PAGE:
I get a lot of Brady Bunch jokes when I tell people that my husband and I have a ‘blended’ family of six kids. Four daughters of mine from my first marriage and a son and a daughter from my husband’s previous marriage meant that I had three kids in high school for six consecutive years. We married over thirteen years ago, bringing together our children with stars in our eyes and high hopes in our hearts. We wanted to rock step family life.
Was it worth it? Absolutely. Was it easy? Absolutely not. But if I had been aware of a few salient facts, I think the process might have been easier. Like marriage, having step-children (to whom I no longer attach the word ‘step’) is fraught with high expectations better left by the wayside. Once I figured out some basic boundaries, it became much easier to navigate. Hopefully, someone else will benefit from what were hard-won lessons for me.
- Bonding takes years. And years. And years. When I read in a book on step-parenting that it takes an average of seven years to be fully accepted by one’s step-children, I didn’t believe it. I thought I could do better. And I did, sort of. My son took to me quickly, but my poor daughter (step) had to compete with my four natural daughters. It was much more difficult to reach out to her, particularly when she had a perfectly good mother of her own.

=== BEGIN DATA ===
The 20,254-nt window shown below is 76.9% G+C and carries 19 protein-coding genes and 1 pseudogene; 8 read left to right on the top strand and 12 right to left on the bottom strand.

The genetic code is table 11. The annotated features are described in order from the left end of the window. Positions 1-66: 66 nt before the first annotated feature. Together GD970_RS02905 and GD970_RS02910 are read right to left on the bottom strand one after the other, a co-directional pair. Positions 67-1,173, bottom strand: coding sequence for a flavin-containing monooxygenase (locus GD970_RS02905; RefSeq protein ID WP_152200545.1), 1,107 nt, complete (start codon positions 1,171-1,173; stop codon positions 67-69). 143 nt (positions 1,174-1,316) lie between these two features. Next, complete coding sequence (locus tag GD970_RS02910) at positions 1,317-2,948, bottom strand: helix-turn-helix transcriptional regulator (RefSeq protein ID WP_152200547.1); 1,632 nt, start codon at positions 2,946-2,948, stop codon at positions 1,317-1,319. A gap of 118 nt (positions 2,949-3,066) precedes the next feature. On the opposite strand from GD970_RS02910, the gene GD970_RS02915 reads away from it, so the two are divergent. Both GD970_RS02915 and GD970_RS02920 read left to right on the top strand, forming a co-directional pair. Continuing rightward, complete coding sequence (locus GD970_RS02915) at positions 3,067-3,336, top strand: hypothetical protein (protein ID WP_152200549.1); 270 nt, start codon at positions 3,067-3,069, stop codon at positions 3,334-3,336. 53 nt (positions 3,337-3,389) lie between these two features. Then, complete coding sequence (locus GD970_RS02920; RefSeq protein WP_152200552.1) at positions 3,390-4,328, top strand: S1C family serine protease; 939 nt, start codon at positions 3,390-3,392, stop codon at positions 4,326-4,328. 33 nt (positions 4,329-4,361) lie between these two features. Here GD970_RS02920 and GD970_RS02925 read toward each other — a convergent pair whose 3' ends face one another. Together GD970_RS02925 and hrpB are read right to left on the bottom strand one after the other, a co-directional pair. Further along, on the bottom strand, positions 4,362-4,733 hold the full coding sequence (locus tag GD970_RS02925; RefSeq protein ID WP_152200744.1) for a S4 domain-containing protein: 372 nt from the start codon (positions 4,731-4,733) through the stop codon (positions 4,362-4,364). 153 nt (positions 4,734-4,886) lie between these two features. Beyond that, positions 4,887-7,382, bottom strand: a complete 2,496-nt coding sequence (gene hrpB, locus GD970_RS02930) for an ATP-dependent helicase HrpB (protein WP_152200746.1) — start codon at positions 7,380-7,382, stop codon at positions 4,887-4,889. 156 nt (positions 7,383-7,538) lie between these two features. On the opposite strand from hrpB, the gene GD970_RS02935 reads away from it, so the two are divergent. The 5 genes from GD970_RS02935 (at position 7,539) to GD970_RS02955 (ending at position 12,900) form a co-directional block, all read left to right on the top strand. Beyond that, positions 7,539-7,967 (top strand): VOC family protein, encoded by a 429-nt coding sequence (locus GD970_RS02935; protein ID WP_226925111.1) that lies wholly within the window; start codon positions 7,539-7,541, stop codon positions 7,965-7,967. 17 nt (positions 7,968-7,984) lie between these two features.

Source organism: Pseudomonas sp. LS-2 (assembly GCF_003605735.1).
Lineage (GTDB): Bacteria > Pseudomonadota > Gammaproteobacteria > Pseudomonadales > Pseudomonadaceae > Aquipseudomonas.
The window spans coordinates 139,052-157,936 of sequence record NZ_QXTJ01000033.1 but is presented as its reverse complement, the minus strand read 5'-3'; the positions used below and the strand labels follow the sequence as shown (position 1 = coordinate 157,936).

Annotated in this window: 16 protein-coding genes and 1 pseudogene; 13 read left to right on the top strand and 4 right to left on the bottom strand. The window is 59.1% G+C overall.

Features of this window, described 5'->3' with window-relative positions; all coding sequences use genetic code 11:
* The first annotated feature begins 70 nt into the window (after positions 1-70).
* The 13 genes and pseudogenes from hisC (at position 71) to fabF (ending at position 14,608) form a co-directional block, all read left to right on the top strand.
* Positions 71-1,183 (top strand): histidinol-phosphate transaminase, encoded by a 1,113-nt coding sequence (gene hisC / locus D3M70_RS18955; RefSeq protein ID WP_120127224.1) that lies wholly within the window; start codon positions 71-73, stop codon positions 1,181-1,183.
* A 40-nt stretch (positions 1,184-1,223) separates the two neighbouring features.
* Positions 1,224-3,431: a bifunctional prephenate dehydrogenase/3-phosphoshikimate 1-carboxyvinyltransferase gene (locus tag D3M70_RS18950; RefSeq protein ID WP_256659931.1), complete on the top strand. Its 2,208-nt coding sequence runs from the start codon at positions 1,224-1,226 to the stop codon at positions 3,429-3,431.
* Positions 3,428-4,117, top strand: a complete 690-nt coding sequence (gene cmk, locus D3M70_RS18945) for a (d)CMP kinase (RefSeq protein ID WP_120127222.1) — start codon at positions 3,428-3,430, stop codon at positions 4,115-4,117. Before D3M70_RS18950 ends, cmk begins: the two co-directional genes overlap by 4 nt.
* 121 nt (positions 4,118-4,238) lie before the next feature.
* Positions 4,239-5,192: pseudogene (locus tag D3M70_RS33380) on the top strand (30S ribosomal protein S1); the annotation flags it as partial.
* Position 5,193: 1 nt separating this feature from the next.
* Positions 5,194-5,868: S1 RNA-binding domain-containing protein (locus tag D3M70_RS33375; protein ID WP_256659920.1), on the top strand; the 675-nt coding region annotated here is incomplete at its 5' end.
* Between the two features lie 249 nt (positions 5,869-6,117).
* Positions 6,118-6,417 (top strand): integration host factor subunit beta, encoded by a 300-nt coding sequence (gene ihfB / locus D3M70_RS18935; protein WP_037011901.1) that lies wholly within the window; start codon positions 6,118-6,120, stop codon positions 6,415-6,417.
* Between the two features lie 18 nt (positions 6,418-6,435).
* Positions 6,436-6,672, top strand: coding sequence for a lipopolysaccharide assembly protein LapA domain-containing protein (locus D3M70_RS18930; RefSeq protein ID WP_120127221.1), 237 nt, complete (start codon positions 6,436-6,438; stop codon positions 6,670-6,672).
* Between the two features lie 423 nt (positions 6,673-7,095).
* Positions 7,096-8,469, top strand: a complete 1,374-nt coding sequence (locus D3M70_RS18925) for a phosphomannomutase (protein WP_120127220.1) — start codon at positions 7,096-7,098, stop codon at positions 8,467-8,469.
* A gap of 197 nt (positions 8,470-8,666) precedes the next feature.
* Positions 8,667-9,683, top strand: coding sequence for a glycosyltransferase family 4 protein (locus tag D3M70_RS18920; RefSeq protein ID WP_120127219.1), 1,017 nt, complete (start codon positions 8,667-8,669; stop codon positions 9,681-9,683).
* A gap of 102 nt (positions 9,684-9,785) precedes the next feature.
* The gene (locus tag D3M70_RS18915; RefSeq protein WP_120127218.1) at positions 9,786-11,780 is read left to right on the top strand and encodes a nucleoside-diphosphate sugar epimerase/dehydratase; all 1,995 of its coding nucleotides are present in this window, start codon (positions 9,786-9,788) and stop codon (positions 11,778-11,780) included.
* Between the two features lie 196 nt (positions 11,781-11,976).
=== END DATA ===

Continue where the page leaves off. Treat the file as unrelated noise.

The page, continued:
The truth of the matter is that for all six of our kids, our marriage represented both good and bad truths. Divorce is rarely celebrated by the kids. They are often still grieving when a parent remarries. Some grieve for decades.
For others, a new parent may be great, but scars from their biological parent get in the way. All of my kids were thrilled about my divorce from their narcissistic father. No, really. They still thank me to this day. However, years with an abusive father made it difficult for them to bond with my husband. They didn’t know how. They love him now and are so thankful that he took over the care and provision of their lives, bringing them out of Kentucky to California. But it took lots of time, and they needed to believe I was happy before they could allow themselves to trust him.